'Strike a Rock' - the untold realities of Marikana
This is the story of two SA mothers & best friends, Primrose Sonti & Thumeka Magwangqana who are fighting against living conditions that motivated the strike at Marikana which continue to worsen.
JOHANNESBURG - Strike a Rock follows the stories of a group of women fighting for justice after the 2012 massacre at Marikana.
The loss of brothers, husbands, fathers and friends at the hands of the South African police in August 2012 shattered their world and their hope of a living wage.
In August, Strike a Rock has a special Women's Day screening as part of Tri-Continental Film Festival at the Bioscope. The film also has multiple impact screenings across the country at universities, schools and in Marikana, as well as other festival screenings as part of Mzansi Women's Festival.
The movie is the story of two South African mothers and best friends, Primrose Sonti and Thumeka Magwangqana. They live in Nkaneng, Marikana, an informal settlement in rural South Africa that sprung up around a mine operated by Lonmin, the third largest platinum extractor in the world.
In the view of 27-year-old Joburg-based filmmaker Aliki Saragas, the company has significant obligations to the community that they mine under and around, but does not comply with all their responsibilities.
The Marikana community became internationally known after the 2012 Marikana Massacre, when 37 striking mineworkers were killed by police. However, instead of improving, the living conditions that motivated the strike in the first place continue to worsen. And this is what Primrose and Thumeka are fighting against.
“Over time we see them grow into two different leaders in the search for social and economic justice. Primrose’s ambition lands her a seat in Parliament with a new, radical opposition party, EFF. But to take up the post she must leave Marikana," says Saragas.
"Thumeka, left behind, faces her fears as she picks up the reigns of the resistance as a community leader.”
The realities of the devastation of the Marikana massacre is widely known and has been criticised globally, including in the award-winning film Miners Shot Down, produced by Uhuru Productions, the co-producers of Strike a Rock.
“But there are voices that have yet to be heard. Voices from the strong women leaders and the community that surrounds the mine have seemingly been erased from the narrative,” says Saragas.
She says this is what drew her so powerfully to the story of Thumeka and Primrose, two grandmothers who were compelled by the tragedy they witnessed to take on leadership roles, exercising their agency and power.
“They force us to recognise that the story of Marikana is not yet over. The film takes the viewer on a journey through trauma, history, loss, memory, friendship, and the fear of being further forgotten as Thumeka and Primrose survive each day.”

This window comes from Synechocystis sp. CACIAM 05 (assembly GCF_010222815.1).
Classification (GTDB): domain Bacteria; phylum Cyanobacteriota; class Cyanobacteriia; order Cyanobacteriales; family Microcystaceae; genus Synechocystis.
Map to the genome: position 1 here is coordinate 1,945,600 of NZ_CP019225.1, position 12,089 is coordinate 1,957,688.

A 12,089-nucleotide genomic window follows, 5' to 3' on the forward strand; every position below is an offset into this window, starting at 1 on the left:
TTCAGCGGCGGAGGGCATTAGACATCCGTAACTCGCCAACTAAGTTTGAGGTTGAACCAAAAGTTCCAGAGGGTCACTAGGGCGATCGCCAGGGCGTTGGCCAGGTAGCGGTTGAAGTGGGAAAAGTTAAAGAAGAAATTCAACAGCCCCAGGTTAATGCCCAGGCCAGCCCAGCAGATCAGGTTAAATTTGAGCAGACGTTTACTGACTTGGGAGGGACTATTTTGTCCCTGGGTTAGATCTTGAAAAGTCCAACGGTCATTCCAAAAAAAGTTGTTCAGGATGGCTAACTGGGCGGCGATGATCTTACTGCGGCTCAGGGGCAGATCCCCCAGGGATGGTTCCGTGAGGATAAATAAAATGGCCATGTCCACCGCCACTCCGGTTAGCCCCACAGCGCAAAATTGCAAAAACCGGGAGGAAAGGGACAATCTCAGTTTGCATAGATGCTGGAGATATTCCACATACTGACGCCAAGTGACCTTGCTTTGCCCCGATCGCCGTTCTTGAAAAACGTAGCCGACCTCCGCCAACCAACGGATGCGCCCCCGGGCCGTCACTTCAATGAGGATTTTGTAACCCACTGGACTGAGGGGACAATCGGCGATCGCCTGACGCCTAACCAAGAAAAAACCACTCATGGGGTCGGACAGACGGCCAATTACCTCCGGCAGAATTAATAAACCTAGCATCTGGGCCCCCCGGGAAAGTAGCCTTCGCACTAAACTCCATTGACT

When asked what she intended to achieve with this film, Saragas says: “I made a very clear choice that I wanted to create a very intimate film that highlighted and focused on telling the story through the women’s voices from the inside, rather than through external voices that have already shaped the discourse of the space.
"So in that way I spent over three and a half years with Primrose and Thumeka, inside their homes and with their families, which developed into a very strong relationship, that has extended way beyond the film.”
In terms of the team that helped her achieve this goal, she says she had an incredibly strong and supportive team around her. Uhuru Productions came on board as co-producers, with Liani Maasdorp and Anita Khanna the producers.
“Strike A Rock is my first documentary feature film and was one of six projects chosen to pitch at Good Pitch Kenya in 2016. It had its world premiere at Encounters International Documentary Festival, and its international premiere at Sheffield Documentary Festival in the UK.”
Filmmakers often experience challenges, and Saragas isn’t immune: “This was my first feature length film, and so was incredibly challenging, especially since it took over three years to make.
"I think one of the hardest obstacles for a first-time filmmaker, or at least for me, is to keep confident in my decisions and stay true to my vision. To understand and trust that I knew what story I wanted to tell. That was part of the journey.
"It also however, allowed me to grow my sense of intuition, which is how I worked throughout. It was a challenge as a first-time filmmaker to get funding but I would advise all other young, emerging filmmakers to keep trying and keep applying as there are more and more opportunities for young women filmmakers than there used to be.
They received funding and support from the National Film and Video Foundation of South Africa, the Bertha Foundation, IDFA Bertha Fund, AfriDocs and Women Make Movies, Inc.
“The film really was a labour of love and would not have been completed if it weren’t for the countless and tireless hours put in by the team,” says Saragas.
“The most exciting is that global NGO War on Want is bringing myself, Thumeka and Primrose from Sikhala Sonke to the UK for a six-day impact screening tour of the film from 11 to 22 August in London, Sheffield and Manchester, with meetings with the Labour Party, feminist movements and the Marikana Support Campaign.
The team is also planning a picket outside Lonmin headquarters in London on 16 August and other protest action with War on Want, the Marikana Support campaign and other organisations.
The documentary recently won the Backsberg Audience Award for best local film at the Encounters South African International Documentary Festival
WATCH: Strike a Rock trailer